by Larry Clark ’94 | © Washington State University
In 1994, Speaker of the House Tom Foley, U.S. representative from Spokane, was against the ropes.
In a tough campaign for Democrats, talk radio and anger over unpopular policies fueled malicious attacks on the Speaker. Foley, who had served eastern Washington for 30 years, fell to the Republican revolution that fall. He graciously conceded to George Nethercutt Jr. ’67, but on his way out of office, Foley, long praised as a voice of bipartisanship and civility, bemoaned the rise of incivility and invective.
“I think it’s very important to move the country forward and if you’re engaging in constant political bickering and political ambush back and forth, then it just becomes an election campaign that goes on forever,” Foley told his hometown newspaper The Spokesman-Review.
Ten years later, Washington’s Secretary of State Sam Reed (BA ’63, MA ’68) experienced some of the same invective during multiple recounts of the contentious 2004 gubernatorial race between Chris Gregoire and Dino Rossi.
As the majority swung back and forth between Rossi and Gregoire and then on to multiple court cases, Reed became the target of two recall attempts and vicious attacks on his character and motivation—even from members of his own Republican party, who called him a “traitor”—as he ruled one way or the other on issues surrounding the election.
Recalling it now in his corner office of the capitol building, overlooking the state’s Temple of Justice, Reed talks about the experience of overseeing the closest governor’s race in U.S. history. (The race is recounted in An Election for the Ages, WSU Press 2010. Review in “New Media.”)
“The accusations they hurled, it was unbelievable how uncivil the discourse was,” says Reed. “It was on talk radio, it was on the blogs. It’s the kind of thing that was difficult to respond to because of the vile rhetoric.”
Reed sips water from a WSU alumni cup between meetings with legislators and describes the ultimate reaction after the election was settled. “A number of people would regularly stop me and thank me for not sinking into being narrowly partisan or trying to abuse my power to put my fingers on the scales one way or the other.”
After growing up in Wenatchee and Spokane, Reed began his four decades of public service as assistant secretary of state for Washington Secretaries of State Lud Kramer and Bruce Chapman, and then five terms as Thurston County auditor before being elected himself as secretary of state in 2000.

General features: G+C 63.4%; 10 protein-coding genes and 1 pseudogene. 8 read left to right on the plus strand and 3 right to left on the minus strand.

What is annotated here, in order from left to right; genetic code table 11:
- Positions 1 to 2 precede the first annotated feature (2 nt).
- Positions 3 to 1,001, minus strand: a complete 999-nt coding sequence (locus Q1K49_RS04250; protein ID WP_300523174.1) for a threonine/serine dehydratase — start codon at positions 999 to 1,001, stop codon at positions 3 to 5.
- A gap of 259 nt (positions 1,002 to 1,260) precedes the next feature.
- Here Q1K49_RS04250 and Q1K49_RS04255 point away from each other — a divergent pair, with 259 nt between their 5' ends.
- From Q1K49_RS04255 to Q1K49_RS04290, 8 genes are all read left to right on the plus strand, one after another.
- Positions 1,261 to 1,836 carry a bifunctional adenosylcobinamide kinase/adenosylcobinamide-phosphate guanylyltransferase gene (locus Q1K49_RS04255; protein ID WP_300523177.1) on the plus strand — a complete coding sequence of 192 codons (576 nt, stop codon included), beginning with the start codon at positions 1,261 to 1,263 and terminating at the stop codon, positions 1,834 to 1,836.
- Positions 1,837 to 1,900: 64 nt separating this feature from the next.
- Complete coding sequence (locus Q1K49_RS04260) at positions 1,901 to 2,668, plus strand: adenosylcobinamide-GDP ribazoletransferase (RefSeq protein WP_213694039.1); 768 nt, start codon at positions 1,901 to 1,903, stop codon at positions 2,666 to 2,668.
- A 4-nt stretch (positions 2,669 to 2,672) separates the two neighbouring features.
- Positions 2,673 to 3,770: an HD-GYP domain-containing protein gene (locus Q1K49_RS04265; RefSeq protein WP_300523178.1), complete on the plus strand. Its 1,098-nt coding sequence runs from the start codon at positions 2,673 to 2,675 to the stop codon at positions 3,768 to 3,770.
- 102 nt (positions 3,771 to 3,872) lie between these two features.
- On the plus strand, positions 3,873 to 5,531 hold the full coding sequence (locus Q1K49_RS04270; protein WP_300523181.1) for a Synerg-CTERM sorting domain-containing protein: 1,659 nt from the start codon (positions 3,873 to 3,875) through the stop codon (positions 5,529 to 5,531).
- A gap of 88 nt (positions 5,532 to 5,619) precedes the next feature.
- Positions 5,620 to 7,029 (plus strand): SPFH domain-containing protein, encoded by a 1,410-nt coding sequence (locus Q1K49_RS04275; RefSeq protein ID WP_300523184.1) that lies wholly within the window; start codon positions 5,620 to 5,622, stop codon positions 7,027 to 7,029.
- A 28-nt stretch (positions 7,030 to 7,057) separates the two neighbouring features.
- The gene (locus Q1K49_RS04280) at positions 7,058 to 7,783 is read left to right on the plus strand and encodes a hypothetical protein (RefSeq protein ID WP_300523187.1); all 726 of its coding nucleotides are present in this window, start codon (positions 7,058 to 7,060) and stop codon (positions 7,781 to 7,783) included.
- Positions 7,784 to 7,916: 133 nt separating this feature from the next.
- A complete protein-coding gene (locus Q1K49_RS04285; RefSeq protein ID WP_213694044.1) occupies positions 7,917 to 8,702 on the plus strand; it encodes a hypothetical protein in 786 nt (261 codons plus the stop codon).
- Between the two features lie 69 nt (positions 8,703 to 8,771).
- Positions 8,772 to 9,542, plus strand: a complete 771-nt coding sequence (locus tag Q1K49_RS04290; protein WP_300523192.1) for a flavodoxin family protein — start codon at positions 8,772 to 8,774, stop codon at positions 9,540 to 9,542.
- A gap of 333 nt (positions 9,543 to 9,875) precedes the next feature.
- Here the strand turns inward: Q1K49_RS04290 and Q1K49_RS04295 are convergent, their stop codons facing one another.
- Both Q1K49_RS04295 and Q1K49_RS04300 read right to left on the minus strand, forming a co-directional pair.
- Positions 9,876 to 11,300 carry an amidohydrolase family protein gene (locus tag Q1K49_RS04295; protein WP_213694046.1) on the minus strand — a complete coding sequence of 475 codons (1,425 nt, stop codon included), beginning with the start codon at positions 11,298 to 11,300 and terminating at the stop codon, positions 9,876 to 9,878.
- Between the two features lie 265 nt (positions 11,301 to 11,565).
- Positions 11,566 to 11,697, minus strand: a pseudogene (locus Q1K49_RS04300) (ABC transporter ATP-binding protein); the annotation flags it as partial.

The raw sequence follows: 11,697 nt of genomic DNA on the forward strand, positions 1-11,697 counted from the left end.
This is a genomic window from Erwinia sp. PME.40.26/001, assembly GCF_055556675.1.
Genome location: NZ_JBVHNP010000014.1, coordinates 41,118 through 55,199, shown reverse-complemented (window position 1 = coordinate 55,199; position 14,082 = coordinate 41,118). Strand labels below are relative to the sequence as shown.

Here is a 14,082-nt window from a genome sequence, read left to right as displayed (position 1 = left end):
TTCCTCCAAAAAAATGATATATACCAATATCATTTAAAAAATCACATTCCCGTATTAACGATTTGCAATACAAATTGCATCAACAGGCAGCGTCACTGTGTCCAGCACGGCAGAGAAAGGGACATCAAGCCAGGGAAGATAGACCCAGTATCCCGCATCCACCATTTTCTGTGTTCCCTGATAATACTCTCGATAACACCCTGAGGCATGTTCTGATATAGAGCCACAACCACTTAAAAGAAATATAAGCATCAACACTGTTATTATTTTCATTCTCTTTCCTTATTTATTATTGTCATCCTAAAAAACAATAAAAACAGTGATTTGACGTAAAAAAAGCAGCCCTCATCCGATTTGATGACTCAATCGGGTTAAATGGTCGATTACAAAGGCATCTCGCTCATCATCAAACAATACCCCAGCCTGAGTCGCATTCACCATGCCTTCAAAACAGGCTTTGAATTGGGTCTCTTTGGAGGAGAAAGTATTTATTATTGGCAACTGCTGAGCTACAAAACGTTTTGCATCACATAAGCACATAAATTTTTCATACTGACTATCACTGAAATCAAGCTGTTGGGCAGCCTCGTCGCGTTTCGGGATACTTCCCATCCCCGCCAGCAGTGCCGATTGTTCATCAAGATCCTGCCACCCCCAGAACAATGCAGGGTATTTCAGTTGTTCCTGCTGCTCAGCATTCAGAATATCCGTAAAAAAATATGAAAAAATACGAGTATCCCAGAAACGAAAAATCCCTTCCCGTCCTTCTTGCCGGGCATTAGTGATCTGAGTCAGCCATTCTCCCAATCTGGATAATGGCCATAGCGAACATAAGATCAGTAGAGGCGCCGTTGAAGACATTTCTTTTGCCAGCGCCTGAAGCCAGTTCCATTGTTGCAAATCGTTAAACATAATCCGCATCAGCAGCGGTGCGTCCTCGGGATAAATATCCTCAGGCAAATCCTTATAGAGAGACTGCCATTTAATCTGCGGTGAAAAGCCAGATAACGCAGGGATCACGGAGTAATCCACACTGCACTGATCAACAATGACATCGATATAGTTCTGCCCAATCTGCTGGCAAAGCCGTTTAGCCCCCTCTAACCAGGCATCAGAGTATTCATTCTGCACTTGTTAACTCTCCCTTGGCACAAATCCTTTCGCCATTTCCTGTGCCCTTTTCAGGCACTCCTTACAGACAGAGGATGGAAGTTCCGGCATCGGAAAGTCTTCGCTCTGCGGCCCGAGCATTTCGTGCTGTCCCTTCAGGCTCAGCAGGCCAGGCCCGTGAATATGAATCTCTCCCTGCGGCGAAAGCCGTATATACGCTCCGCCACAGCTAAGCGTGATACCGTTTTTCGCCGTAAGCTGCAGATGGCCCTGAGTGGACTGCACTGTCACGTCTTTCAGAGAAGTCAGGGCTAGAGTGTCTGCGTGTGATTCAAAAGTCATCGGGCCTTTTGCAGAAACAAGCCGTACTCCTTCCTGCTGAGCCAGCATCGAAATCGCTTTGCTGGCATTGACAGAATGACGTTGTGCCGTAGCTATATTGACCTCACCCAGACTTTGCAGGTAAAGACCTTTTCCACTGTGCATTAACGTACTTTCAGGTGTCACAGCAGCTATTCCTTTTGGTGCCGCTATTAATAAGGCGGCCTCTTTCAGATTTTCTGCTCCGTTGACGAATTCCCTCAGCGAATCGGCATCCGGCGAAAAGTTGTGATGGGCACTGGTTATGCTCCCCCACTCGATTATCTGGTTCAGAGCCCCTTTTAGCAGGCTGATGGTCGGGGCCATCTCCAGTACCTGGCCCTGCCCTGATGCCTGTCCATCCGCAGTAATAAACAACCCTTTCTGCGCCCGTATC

Speaking about the 1960s and ’70s, Reed says political leaders got along even when they were debating tough issues. “They would get out there on the floor and have some real rough and tumble debates. It’d be over, they’d go have a drink and talk about the wife and kids.”
Civility—what we consider respectful discussions among elected officials, the public, and others—certainly seems to be on the decline. Fights break out at health care forums, a Congressman yells “You lie!” at the president in the middle of a speech, harsh campaign ads accuse candidates of treason, rants on TV or blogs ... all seem to point to a breakdown in civil debate.
What’s going on in our political conversation? Does this nastiness affect how people view their government and turn them away from getting involved, even when policies can have a profound effect on their lives? What about lawmakers?
That’s what WSU political science professor Nicholas Lovrich and psychology information systems coordinator Francis Benjamin ’06 wanted to find out with a comprehensive survey of civility, and perceptions of civility, in Washington’s Legislature.
The state of the state Legislature’s civility
Under the auspices of WSU’s Foley Institute, which is named for the former speaker of the House, Lovrich and Benjamin last year surveyed interns, current and former legislators, registered voters, lobbyists, and legislative staff on the level of civility and bipartisan collaboration, with plans to survey the capital press corps this year.
Lovrich presented the results at a packed forum in Olympia last February. The survey included responses from 141 current and former legislators, from a broad range of party affiliations and ideologies, gender, and geography.
Nearly 95 percent of legislators feel that bipartisan collaboration improves the effectiveness of the legislative process. But when legislators compared themselves to their peers, most said they worked in a more bipartisan manner than others.
“We asked legislators about their likelihood of engaging others and being collaborative, and many say, ‘I’m that way, but nobody else is’—kind of like the Lake Wobegon effect gone haywire,” says Lovrich.
Legislators also felt there was less cooperation than when they first started in the Legislature, a phenomenon, according to the survey results, that could be partly aggravated by full TV coverage of the Legislature’s business.
“With open access and TVW always there, there’s a change in inclination for legislators to stir up the pot. They’ll probably have an audience for it. It’ll make the news,” says Lovrich with a grim laugh.
Benjamin and Lovrich’s work found many legislators, as well as lobbyists and staff, discouraged by what they perceived as higher levels of distrust and less amity among colleagues.
For state Senator Linda Evans Parlette ’68, second-in-command in the Senate Republicans, the survey results confirm what she has learned in the Legislature. But she has a remedy: “It’s the relationships that you build on both sides of the aisle that enable you to be successful.”